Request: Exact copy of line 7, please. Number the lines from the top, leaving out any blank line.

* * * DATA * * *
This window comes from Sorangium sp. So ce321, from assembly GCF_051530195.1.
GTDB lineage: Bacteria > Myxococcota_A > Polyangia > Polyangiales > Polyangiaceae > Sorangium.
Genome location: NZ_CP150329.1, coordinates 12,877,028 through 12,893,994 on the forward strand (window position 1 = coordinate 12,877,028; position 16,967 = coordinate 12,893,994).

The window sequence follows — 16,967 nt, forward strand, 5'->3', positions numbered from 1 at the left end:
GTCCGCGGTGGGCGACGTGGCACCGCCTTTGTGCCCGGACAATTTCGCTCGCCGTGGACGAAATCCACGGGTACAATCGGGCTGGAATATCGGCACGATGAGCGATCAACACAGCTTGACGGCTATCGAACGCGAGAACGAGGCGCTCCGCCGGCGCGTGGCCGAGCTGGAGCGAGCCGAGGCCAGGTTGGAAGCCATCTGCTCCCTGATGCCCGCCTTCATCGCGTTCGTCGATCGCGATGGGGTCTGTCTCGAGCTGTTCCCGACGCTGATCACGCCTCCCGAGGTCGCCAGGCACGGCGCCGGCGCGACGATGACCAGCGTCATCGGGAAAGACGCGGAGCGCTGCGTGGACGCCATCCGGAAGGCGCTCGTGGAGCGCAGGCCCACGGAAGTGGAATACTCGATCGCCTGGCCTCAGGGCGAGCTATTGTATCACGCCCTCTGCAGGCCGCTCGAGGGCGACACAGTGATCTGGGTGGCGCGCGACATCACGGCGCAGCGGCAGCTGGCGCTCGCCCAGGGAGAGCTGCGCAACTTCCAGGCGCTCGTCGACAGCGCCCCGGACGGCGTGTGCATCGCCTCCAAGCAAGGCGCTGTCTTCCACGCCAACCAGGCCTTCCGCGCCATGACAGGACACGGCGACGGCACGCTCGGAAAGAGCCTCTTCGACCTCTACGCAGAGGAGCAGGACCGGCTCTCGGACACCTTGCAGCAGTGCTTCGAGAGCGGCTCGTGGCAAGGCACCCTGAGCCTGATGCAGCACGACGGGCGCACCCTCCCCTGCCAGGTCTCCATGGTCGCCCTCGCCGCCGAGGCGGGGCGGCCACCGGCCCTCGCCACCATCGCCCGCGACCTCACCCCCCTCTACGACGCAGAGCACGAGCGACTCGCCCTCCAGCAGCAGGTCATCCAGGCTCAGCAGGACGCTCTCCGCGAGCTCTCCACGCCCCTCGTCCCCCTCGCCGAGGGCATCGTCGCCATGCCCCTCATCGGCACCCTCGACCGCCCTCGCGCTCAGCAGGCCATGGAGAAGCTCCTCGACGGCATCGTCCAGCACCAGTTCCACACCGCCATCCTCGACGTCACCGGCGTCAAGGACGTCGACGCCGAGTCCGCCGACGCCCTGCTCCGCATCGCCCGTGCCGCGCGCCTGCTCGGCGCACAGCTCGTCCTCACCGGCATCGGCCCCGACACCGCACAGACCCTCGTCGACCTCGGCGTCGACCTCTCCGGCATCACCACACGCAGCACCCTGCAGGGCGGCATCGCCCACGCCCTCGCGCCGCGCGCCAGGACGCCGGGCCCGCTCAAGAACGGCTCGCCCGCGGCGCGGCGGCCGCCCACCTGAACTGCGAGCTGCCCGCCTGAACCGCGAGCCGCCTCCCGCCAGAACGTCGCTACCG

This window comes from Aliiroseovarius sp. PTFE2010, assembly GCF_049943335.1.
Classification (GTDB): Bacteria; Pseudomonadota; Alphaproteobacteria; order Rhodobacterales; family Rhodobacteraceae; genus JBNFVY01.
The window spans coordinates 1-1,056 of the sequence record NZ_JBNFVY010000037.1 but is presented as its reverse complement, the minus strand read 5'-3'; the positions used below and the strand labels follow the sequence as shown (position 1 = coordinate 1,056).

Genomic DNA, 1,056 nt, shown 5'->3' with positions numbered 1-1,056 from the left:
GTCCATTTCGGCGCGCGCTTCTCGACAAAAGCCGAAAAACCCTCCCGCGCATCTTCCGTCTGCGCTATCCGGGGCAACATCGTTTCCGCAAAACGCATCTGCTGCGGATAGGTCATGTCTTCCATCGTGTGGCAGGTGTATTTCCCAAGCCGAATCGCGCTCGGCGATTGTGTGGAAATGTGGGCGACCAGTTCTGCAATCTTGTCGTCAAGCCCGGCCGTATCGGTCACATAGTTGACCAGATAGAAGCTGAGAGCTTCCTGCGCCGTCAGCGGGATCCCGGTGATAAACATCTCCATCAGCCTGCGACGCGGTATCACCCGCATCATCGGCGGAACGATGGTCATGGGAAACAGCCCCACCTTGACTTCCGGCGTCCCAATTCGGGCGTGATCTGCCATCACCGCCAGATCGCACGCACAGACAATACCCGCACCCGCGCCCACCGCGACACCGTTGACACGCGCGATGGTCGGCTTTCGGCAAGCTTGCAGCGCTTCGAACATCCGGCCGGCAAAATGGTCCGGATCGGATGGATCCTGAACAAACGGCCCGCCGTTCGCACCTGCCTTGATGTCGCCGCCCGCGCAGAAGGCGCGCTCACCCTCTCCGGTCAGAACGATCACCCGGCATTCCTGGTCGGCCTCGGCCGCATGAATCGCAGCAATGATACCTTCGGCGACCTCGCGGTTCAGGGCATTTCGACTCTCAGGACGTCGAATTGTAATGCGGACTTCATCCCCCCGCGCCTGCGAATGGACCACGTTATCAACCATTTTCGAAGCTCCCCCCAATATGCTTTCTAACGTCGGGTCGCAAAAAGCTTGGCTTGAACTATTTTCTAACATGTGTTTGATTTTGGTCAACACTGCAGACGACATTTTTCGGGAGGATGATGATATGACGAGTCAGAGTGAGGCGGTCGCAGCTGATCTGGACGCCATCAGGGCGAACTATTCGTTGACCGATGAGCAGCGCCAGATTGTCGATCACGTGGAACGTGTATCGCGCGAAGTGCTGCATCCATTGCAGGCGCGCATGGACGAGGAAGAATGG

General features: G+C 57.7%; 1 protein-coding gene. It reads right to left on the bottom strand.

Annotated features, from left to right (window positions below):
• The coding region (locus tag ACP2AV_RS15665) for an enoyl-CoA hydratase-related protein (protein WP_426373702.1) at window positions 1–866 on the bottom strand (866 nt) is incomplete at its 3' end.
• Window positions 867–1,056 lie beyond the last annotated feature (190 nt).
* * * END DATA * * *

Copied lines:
Classification (GTDB): Bacteria; Pseudomonadota; Alphaproteobacteria; order Rhodobacterales; family Rhodobacteraceae; genus JBNFVY01.